It’s become a staple of each Iris Prize that the international jury’s job is made particularly unenviable in the last few programmes of shorts, and this year was no different. If they thought they’d already found a winner on Day 1 or 2, they were in for a big surprise on Day 4.
Sign, from director Andrew Keenan-Bolger and writer/composer Adam Wachter tells the story of Ben and Aaron, who meet on New York’s subway. The film features not one word of spoken dialogue. Aaron is deaf, and so we follow the course of their relationship through the medium of sign language, without subtitles. It’s utterly beguiling, with excellent performances, brilliant use of location and a charming score by Wachter.
Programme 7 then gave us the first of two animated films in this year’s shortlist, Kai Staenicke’s B., an expressionistic take on the bizarre world of Barbie and Ken. This is Kai’s second film at Iris, after It’s Consuming Me was shortlisted in 2013.
Balcony, from director Toby Fell-Holden, is shortlisted for both the Iris Prize and Best British Short, and stands a very good chance of winning both. The Iris Blogger hates making predictions (his crystal ball is far from reliable) but has heard nothing but praise for this hard-hitting story about the friendship between two teenage girls on a run down housing estate.
Vamonos gave us a neat twist on the caper movie, with lesbian Latina Hope breaking into a mortuary to make sure her recently deceased partner, Mac, is properly attired before her burial – in a butch suit and tie, rather than the pretty dress and hair extensions chosen by her Catholic mother.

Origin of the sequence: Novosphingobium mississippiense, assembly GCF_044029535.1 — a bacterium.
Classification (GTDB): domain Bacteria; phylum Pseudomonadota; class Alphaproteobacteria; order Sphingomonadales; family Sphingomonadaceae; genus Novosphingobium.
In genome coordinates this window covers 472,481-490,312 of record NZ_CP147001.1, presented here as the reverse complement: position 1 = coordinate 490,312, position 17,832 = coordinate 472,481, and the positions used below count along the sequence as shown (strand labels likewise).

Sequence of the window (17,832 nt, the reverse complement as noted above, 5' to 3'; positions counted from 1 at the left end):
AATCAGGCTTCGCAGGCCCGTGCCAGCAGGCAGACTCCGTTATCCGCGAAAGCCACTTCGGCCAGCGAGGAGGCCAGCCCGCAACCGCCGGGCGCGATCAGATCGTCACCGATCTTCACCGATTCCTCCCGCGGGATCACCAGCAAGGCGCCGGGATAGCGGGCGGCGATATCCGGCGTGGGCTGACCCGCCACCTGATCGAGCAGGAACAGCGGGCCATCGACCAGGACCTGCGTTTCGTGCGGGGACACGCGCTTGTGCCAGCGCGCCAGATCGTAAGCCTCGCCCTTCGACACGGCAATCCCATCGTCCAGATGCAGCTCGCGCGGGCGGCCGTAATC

Programme 8’s La Tana set a tense, disquieting story of sadomasochism and revisiting former flames against the sun kissed backdrop of Ostia, while Sunday Lunch (Le repas dominical) gave us the family meal from hell in vibrant, witty fashion. Then, last but certainly not least, we had Programme 9.
I’ve talked before about those seemingly coincidental motifs that seem to in certain programmes, and Programme 9’s would appear to have been “death and childhood”, with an additional bonus motif of “blonde girls burying and then exhuming dead birds”, which featured in both Little Boy Blue and Like a Butterfly. In all other respects, you couldn’t find two more different films. Little Boy Blue is a dark fairy tale, in which a lonely little girl in rural Australia takes on the monstrous owner of a neighbouring farm, while Like a Butterfly is a very touching, honest drama about terminal illness.
Little Doll, also in Programme 9, deserves a special mention for the wonderful performance by its young lead actress, Ciara Gallagher.
The Iris Blogger had thought he might be all filmed out, but still managed to watch Nathan Adloff’s semi-autobiographical film Miles. Tim Boardman is very endearing as the eponymous hero, who joins his high school’s girl’s volleyball team, and there are some great turns from familiar faces such as Molly Shannon, Missi Pyle and Paul Reiser.
I’d promised myself I’d get an early night last night. It’s the award ceremony today. Get a proper night’s sleep, I thought. Wake up refreshed and ready for a day of fun and frolics. Well. That didn’t quite go to plan. The Miles after party at Chapel 1877 was just too much fun, and Chapel 1877 is only a stone’s throw from Pulse, and before he knew it the Iris Blogger was throwing his hands in the air as if he just didn’t care and knocking back way too many Jagerbombs. (Surely one is too many? – Ed.) and getting home at 4am.
So now it’s almost 11am, with an hour to go until showtime, and I’m still not dressed. Time to transform this decrepit wreck into something vaguely presentable. See you on the other side, folks.